By Tony Edwards, editor in chief

July 17, 2017 -- A California State Assembly bill that would have required three practitioners to be present when a child younger than age 7 was undergoing anesthesia in a dental office has been put on hold, while a separate Senate bill on the same topic supported by the California Dental Association (CDA) is advancing in that state's Legislature.

The California State Senate Business, Professions and Economic Development Committee approved Senate Bill 501 (SB 501), introduced by Sen. Steven Glazer (D-Orinda). The bill would establish new requirements for dentists administering or ordering the administration of minimal sedation for pediatric patients younger than 13 years of age.

The bill would also require that a dentist possess specified licensing credentials and that any dentist who desires to administer or order the administration of minimal sedation to apply to the Dental Board of California, as specified, as well as submit an application fee. The CDA supported this bill, which passed the committee by a 16-0 vote.

“This is why CDA supports SB 501 that implements the recommendations of the Dental Board of California to increase training, monitoring, and permitting requirements for all levels of pediatric sedation.”
— Alicia Malaby, CDA spokesperson

Competency in pediatric sedation

Another bill, AB 224, introduced by Assembly Member Tony Thurmond (D-Richmond), ran into opposition from the same committee and has been put on hold by Thurmond. Besides the personnel requirement, this bill would have required dentists to establish competency in pediatric sedation by completing at least 20 training cases. The bill also would have obligated dentists to complete a physical evaluation and a medical history before administering deep sedation or general anesthesia to pediatric patients. The bill originally required 52 cases to establish competency.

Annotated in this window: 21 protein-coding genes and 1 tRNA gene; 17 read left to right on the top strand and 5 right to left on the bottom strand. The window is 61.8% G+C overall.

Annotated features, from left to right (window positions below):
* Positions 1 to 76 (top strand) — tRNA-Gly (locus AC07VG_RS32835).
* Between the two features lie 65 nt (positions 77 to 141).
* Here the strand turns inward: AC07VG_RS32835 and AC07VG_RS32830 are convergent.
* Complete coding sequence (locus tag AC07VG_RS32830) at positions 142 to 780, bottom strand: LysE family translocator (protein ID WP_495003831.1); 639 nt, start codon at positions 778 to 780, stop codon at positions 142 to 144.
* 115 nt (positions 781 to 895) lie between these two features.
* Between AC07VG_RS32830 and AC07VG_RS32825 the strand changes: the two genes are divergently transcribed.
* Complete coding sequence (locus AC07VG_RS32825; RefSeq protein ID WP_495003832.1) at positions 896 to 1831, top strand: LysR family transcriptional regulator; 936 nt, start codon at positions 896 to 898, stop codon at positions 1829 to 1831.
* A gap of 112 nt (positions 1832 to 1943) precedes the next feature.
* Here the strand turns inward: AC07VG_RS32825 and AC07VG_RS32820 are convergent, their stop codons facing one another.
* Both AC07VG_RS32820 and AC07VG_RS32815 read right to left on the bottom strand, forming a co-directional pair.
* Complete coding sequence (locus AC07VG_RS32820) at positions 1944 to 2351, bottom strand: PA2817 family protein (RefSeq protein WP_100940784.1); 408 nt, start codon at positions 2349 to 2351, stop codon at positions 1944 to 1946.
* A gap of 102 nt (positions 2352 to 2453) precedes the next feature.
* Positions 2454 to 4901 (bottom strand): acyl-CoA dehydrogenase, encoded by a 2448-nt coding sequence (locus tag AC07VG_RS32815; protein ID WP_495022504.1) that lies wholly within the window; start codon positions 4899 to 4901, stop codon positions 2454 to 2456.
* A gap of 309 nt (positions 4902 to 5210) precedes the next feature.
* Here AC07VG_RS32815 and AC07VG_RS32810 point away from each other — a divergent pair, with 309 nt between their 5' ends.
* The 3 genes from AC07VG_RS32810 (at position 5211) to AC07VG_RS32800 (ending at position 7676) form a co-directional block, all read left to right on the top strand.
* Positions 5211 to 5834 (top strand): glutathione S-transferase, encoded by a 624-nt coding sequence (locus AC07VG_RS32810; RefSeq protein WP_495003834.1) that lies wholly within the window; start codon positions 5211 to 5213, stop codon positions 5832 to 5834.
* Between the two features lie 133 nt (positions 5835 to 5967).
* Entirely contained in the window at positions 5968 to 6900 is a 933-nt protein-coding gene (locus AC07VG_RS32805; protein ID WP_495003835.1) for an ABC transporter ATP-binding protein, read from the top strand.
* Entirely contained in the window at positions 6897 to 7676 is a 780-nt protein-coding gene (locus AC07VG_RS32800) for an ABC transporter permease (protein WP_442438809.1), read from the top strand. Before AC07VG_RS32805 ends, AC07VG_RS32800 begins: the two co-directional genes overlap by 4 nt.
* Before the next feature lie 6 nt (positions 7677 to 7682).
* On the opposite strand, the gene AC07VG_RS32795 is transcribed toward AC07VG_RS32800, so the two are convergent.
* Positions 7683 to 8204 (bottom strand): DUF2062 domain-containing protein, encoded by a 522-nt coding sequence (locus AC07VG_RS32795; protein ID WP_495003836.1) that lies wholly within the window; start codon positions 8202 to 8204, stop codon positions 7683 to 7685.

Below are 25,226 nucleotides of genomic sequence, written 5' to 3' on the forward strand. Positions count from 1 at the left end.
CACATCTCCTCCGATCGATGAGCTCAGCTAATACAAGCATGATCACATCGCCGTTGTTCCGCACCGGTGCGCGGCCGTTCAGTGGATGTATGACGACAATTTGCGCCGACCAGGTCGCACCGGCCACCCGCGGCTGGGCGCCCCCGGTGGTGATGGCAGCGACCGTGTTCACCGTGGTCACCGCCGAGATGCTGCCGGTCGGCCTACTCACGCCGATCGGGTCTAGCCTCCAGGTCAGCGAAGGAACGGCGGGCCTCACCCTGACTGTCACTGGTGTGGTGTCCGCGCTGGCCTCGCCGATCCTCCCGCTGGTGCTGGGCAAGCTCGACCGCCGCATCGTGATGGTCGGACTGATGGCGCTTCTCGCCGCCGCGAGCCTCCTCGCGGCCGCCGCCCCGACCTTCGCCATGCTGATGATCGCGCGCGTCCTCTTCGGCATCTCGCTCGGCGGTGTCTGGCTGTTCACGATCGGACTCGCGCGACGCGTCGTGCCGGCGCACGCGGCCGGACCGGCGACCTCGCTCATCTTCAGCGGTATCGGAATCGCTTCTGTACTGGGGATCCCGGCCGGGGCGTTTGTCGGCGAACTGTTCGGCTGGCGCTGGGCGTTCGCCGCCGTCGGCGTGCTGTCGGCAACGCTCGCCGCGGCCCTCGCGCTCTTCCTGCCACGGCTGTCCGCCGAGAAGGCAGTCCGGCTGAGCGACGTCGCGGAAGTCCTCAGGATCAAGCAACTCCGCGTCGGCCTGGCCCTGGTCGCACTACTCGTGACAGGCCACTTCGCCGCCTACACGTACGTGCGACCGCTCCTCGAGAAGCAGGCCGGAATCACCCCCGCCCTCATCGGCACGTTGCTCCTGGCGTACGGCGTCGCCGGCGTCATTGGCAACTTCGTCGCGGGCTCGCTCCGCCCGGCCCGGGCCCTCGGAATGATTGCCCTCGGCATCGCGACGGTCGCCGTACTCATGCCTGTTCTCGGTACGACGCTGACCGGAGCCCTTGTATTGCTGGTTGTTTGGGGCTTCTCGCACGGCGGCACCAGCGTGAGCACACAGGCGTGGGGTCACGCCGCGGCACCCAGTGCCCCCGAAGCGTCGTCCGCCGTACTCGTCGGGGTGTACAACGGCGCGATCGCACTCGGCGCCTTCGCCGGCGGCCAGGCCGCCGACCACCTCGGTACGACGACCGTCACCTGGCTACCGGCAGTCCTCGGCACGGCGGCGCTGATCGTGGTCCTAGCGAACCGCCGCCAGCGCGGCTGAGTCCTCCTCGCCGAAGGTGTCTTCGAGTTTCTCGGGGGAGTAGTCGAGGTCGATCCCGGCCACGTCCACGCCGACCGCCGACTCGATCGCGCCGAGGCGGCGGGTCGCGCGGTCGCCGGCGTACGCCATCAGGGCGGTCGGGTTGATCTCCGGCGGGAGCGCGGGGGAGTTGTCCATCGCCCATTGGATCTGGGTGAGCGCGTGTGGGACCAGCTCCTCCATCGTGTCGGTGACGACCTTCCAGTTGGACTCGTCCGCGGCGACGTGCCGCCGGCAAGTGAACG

In a statement on the CDA website in support of Senate bill, Government Affairs Council Chair John Blake, DDS, noted it was important to make all levels of sedation safer while ensuring children can receive care.

"There are several things that we can do that will increase safety and set new, higher standards to make all levels of sedation safer, and we should be doing those," Blake said during testimony in support of the Senate bill. "However, it is equally important to ensure that children can get care, and we cannot ignore the ramifications or pretend that changes will have no effect on the system."

Training and monitoring

In a statement to DrBicuspid.com, the CDA said that the Senate bill will increase the training and monitoring needed for pediatric sedation in the state.

"While CDA's best efforts were made to work with the author [of AB 224] in a way that best implements the Dental Board of California's recommendations on pediatric dental anesthesia, he chose to hold his legislation and work on it in 2018," CDA spokesperson Alicia Malaby wrote in an email to DrBicuspid.com. "We look forward to continuing our engagement on the issue and helping implement sound public policy that does not disrupt or interfere with medically necessary care for young children. This is why CDA supports SB 501 that implements the recommendations of the Dental Board of California to increase training, monitoring, and permitting requirements for all levels of pediatric sedation."

Assembly Bill 224 may have a further hearing at a later date. Senate Bill 501 has been referred back to the Senate Appropriations Committee, where a hearing has not been scheduled at press time. The Legislature goes on recess July 21 until August 21.


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